The Qur'an permitted polygyny.[11] The practice was also known among European tribes in pre-Christian Europe and in both China and Japan .[12]

In the modern world polygyny is practiced to some extent in China,[13] among certain sects of Mormons[14] [15](the mainstream Mormon Church outlawed the practice in 1890[16]) and in parts of Sub-Saharan Africa.[17]

Polyandry is and has been less common around the world, but it has been practiced. Polyandry is part of traditional Tibetan culture[18] and is practiced by some Native American tribes.[19]

"Group marriage" is likely the least common form of polygamy, but it is practiced. In fact a number of Americans purport to practice just this sort of living arrangement, even though it is not legally recognized as marriage by the state.[20]

The Bible clearly states that marriage, as recognized by God, involves only one man and only one woman;[21] therefore, any other type of "marriage" (whether or not formally legalized) is prohibited, notwithstanding some liberal denominations holding to the contrary.

British opposition

British law has opposed and punished polygamy far more severely than other cultures, even imposing capital punishment for it. Under common law in Britain subsequent marriages were invalid if the first marriage remained in effect.

Reasons for the intense British laws against polygamy could include:

  • polygamy is incompatible with nobility, which has traditionally been foundational to Britain;
  • polygamy creates nightmarish problems of private property under the common law;
  • polygamy makes inheritance, burial, and end-of-life health issues legally unmanageable; and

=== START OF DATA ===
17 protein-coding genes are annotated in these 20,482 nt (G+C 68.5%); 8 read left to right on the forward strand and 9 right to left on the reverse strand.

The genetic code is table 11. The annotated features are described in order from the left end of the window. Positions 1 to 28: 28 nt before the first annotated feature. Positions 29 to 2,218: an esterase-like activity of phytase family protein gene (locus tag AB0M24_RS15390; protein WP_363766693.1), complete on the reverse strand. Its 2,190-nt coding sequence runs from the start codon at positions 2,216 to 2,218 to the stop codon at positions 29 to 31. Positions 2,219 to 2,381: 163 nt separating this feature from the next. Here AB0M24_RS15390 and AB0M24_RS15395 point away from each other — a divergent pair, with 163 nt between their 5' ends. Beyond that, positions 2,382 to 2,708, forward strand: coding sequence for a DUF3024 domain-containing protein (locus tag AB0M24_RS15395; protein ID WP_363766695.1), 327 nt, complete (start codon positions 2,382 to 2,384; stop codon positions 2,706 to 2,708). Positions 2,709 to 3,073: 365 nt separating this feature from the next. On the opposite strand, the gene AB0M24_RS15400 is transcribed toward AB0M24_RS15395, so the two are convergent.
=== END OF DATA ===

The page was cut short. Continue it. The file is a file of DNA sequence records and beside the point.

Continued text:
• polygamy allowed deceit whereby Englishmen lied to their second wife about marital status, which was unfair to many.

See also


  1. This practice is often called polygamy in practice, but the term shown is the proper one.
  2. Beyond Gay Marriage, Stanley Kurtz.
  3. Genesis 4:19
  4. Deuteronomy 21:15-17
  5. I Kings 11:1-3
  6. Genesis 30:4
  7. Genesis 35:22
  8. I Timothy 3:2
  9. Titus 1:6
  10. Judaism 101: Marriage
  11. "... Marry women of your choice, Two or three or four ..." Koran 4:3-4
  12. Polygyny in Europe and China
  13. Lang and Smart. “Migration and the Second Wife in South China: Toward cross-border polygyny” The International migration review 2002, vol. 36, no2, pp. 546-569 [1]
  14. News story on Fundamentalist Church of Latter Day Saints
  15. As polygamy is officially illegal everywhere in the United States, a person (usually the man) will legally only marry one spouse, but "marry" the others in a "religious ceremony" that has no legal standing. The show Sister Wives features such an arrangement involving the Brown family, consisting of Kody (the male), his "legal" wife Robyn, and his "spiritual" wives Meri (who was his previous legal wife; he legally divorced Meri to legally marry Robyn so he could officially adopt Robyn's children), Janelle and Christine (the latter two have never been legally married to Kody).
  16. LDS official position
  17. Brown, Judith E. “Polygyny and Family Planning in sub-Saharan Africa” Studies in Family Planning, Vol. 12, No. 8/9 (Aug. - Sep., 1981), pp. 322-326. Abstract. [2]
  18. List of references
  19. Polyandry among the Inuit [3]
  20. Kurtz, Stanley, “Rick Santorum Was Right Meet the future of marriage in America.” New Republic Online 3/23/05 [4]
  21. ICorinthians 7:2